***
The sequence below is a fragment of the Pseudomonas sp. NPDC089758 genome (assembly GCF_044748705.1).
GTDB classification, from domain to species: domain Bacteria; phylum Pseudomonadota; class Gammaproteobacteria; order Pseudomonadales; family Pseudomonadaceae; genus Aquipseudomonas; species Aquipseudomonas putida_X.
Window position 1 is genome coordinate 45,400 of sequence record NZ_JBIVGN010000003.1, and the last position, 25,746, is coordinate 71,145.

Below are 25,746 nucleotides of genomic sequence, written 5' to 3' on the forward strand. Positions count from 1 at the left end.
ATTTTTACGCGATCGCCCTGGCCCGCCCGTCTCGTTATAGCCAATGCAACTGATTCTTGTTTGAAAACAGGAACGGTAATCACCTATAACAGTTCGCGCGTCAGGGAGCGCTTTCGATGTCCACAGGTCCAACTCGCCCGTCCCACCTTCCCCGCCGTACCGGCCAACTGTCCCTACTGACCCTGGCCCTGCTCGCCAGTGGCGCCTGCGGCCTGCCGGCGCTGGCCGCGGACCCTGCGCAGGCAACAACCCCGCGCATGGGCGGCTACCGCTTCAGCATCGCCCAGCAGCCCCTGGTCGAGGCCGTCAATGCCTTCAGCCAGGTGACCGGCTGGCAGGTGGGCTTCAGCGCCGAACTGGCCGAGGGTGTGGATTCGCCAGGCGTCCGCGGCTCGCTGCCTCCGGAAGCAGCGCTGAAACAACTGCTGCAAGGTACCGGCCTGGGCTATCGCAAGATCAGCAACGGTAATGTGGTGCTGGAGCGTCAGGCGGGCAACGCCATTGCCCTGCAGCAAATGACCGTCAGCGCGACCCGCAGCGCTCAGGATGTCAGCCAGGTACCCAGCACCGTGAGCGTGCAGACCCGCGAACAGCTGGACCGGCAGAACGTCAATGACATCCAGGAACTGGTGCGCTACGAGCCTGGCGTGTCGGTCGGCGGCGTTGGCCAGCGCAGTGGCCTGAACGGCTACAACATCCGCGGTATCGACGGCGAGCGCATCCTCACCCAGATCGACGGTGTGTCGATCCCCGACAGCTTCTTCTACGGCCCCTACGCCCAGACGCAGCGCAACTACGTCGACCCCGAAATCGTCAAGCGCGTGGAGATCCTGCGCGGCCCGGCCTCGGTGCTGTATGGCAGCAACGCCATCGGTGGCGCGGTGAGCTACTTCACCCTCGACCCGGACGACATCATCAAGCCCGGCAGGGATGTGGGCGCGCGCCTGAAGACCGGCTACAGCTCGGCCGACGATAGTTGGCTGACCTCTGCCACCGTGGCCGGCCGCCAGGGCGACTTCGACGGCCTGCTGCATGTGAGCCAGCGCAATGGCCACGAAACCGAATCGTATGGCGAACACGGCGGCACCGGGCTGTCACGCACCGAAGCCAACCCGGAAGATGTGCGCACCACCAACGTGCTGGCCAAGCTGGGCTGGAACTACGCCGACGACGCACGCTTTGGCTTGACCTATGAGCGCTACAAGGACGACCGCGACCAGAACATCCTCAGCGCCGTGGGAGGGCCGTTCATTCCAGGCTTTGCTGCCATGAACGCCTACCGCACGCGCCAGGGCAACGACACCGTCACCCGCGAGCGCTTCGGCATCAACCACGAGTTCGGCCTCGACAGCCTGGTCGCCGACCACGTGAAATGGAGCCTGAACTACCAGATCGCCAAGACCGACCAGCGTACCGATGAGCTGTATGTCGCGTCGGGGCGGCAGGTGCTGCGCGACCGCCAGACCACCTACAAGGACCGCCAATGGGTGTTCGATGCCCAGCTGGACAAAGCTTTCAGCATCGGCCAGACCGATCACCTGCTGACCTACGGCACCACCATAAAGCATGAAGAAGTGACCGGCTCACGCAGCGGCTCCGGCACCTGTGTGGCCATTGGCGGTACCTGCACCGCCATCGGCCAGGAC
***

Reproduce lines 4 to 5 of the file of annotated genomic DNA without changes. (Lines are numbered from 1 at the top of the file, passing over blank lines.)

Below are 25,746 nucleotides of genomic sequence, written 5' to 3' on the forward strand. Positions count from 1 at the left end.
ATTTTTACGCGATCGCCCTGGCCCGCCCGTCTCGTTATAGCCAATGCAACTGATTCTTGTTTGAAAACAGGAACGGTAATCACCTATAACAGTTCGCGCGTCAGGGAGCGCTTTCGATGTCCACAGGTCCAACTCGCCCGTCCCACCTTCCCCGCCGTACCGGCCAACTGTCCCTACTGACCCTGGCCCTGCTCGCCAGTGGCGCCTGCGGCCTGCCGGCGCTGGCCGCGGACCCTGCGCAGGCAACAACCCCGCGCATGGGCGGCTACCGCTTCAGCATCGCCCAGCAGCCCCTGGTCGAGGCCGTCAATGCCTTCAGCCAGGTGACCGGCTGGCAGGTGGGCTTCAGCGCCGAACTGGCCGAGGGTGTGGATTCGCCAGGCGTCCGCGGCTCGCTGCCTCCGGAAGCAGCGCTGAAACAACTGCTGCAAGGTACCGGCCTGGGCTATCGCAAGATCAGCAACGGTAATGTGGTGCTGGAGCGTCAGGCGGGCAACGCCATTGCCCTGCAGCAAATGACCGTCAGCGCGACCCGCAGCGCTCAGGATGTCAGCCAGGTACCCAGCACCGTGAGCGTGCAGACCCGCGAACAGCTGGACCGGCAGAACGTCAATGACATCCAGGAACTGGTGCGCTACGAGCCTGGCGTGTCGGTCGGCGGCGTTGGCCAGCGCAGTGGCCTGAACGGCTACAACATCCGCGGTATCGACGGCGAGCGCATCCTCACCCAGATCGACGGTGTGTCGATCCCCGACAGCTTCTTCTACGGCCCCTACGCCCAGACGCAGCGCAACTACGTCGACCCCGAAATCGTCAAGCGCGTGGAGATCCTGCGCGGCCCGGCCTCGGTGCTGTATGGCAGCAACGCCATCGGTGGCGCGGTGAGCTACTTCACCCTCGACCCGGACGACATCATCAAGCCCGGCAGGGATGTGGGCGCGCGCCTGAAGACCGGCTACAGCTCGGCCGACGATAGTTGGCTGACCTCTGCCACCGTGGCCGGCCGCCAGGGCGACTTCGACGGCCTGCTGCATGTGAGCCAGCGCAATGGCCACGAAACCGAATCGTATGGCGAACACGGCGGCACCGGGCTGTCACGCACCGAAGCCAACCCGGAAGATGTGCGCACCACCAACGTGCTGGCCAAGCTGGGCTGGAACTACGCCGACGACGCACGCTTTGGCTTGACCTATGAGCGCTACAAGGACGACCGCGACCAGAACATCCTCAGCGCCGTGGGAGGGCCGTTCATTCCAGGCTTTGCTGCCATGAACGCCTACCGCACGCGCCAGGGCAACGACACCGTCACCCGCGAGCGCTTCGGCATCAACCACGAGTTCGGCCTCGACAGCCTGGTCGCCGACCACGTGAAATGGAGCCTGAACTACCAGATCGCCAAGACCGACCAGCGTACCGATGAGCTGTATGTCGCGTCGGGGCGGCAGGTGCTGCGCGACCGCCAGACCACCTACAAGGACCGCCAATGGGTGTTCGATGCCCAGCTGGACAAAGCTTTCAGCATCGGCCAGACCGATCACCTGCTGACCTACGGCACCACCATAAAGCATGAAGAAGTGACCGGCTCACGCAGCGGCTCCGGCACCTGTGTGGCCATTGGCGGTACCTGCACCGCCATCGGCCAGGAC